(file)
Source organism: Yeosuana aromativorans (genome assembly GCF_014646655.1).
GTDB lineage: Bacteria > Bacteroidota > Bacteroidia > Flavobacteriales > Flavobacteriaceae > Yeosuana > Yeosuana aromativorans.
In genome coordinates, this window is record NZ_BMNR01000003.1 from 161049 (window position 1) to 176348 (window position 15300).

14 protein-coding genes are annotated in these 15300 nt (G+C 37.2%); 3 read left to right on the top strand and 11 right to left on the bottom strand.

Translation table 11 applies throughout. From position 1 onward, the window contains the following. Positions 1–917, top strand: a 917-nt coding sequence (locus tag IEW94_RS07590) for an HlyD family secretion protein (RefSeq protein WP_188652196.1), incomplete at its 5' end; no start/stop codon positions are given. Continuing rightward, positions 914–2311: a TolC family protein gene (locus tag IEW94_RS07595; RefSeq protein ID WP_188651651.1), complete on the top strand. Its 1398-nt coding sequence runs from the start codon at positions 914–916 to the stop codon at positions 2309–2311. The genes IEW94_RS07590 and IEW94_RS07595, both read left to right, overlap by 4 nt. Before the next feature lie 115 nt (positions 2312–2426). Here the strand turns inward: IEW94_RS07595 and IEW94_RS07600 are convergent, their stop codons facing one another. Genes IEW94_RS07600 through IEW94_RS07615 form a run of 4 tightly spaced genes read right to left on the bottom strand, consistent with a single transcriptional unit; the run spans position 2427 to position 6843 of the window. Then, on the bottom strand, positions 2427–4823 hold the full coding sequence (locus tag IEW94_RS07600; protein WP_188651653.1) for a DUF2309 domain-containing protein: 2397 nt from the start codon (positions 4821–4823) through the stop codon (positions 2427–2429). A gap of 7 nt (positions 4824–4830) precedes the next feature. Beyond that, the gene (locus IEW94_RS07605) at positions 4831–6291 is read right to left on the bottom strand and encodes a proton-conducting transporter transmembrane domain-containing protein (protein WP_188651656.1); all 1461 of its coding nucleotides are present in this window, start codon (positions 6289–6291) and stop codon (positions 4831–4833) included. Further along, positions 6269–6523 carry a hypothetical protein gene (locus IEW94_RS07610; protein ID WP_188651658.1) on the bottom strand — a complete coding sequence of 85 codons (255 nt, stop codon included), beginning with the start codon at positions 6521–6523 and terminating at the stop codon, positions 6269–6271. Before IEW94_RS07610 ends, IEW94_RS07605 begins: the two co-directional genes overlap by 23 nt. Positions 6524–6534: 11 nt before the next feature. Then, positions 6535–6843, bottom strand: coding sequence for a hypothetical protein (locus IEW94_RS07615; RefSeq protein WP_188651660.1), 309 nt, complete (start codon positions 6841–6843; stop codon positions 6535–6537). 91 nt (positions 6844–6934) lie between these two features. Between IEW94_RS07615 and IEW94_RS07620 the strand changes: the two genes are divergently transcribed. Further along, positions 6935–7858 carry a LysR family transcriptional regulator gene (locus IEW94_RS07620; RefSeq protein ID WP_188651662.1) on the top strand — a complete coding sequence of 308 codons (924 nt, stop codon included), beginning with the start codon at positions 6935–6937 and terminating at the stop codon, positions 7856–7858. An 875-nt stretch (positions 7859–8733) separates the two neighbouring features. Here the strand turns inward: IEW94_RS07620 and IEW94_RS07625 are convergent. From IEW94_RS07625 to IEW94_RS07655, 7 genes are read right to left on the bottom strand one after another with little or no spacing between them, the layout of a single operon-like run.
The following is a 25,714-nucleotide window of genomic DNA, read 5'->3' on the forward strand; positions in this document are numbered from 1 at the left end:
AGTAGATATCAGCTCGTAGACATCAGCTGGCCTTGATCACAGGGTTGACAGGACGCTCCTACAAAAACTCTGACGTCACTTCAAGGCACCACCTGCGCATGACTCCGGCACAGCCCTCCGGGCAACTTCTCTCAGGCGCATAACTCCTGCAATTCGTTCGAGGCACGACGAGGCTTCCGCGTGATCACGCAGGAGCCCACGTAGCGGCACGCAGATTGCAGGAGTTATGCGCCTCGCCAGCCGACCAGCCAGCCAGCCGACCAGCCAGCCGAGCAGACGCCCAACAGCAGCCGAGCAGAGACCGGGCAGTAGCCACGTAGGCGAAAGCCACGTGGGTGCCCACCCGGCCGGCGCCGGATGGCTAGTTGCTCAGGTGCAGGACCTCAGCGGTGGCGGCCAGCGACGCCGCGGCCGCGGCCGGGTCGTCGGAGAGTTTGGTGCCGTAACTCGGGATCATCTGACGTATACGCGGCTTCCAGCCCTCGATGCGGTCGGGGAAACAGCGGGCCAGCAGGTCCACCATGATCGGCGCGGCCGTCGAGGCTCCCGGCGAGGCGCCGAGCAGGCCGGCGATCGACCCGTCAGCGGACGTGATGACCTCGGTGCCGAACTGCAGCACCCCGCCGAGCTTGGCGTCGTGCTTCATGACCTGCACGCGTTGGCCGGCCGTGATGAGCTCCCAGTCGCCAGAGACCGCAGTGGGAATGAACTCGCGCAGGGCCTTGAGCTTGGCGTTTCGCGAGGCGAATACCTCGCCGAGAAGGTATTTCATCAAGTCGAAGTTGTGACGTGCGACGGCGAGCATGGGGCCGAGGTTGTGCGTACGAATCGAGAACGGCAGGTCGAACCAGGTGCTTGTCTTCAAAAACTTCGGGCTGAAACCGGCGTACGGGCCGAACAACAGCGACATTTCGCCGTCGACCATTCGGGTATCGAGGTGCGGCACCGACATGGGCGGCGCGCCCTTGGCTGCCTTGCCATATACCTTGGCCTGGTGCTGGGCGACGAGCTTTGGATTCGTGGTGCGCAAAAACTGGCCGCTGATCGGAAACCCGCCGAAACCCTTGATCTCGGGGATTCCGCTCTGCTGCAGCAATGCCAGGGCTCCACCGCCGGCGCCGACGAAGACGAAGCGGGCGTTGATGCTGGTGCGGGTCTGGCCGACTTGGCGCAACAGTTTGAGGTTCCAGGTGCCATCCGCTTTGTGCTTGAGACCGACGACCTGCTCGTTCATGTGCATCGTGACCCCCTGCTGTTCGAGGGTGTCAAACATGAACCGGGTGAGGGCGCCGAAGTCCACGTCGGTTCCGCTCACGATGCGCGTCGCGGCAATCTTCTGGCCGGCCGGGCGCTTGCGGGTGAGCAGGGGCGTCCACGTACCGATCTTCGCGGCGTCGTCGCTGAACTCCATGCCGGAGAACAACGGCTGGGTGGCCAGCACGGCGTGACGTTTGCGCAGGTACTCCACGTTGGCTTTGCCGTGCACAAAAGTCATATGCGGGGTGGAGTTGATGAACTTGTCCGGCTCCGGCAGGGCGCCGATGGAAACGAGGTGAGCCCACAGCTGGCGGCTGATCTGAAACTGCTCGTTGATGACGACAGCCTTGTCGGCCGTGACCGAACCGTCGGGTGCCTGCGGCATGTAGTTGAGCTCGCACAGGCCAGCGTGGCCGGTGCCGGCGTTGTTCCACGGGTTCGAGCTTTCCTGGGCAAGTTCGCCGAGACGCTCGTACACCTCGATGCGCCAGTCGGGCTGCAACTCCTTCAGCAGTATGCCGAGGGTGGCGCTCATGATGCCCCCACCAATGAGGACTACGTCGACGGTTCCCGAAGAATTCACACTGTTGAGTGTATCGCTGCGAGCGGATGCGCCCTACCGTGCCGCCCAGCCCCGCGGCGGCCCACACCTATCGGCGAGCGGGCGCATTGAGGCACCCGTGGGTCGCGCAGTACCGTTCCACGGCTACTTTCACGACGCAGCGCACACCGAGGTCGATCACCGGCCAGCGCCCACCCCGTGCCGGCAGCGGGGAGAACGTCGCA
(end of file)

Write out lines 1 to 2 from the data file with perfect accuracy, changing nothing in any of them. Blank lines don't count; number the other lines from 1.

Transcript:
Source organism: Yeosuana aromativorans (genome assembly GCF_014646655.1).
GTDB lineage: Bacteria > Bacteroidota > Bacteroidia > Flavobacteriales > Flavobacteriaceae > Yeosuana > Yeosuana aromativorans.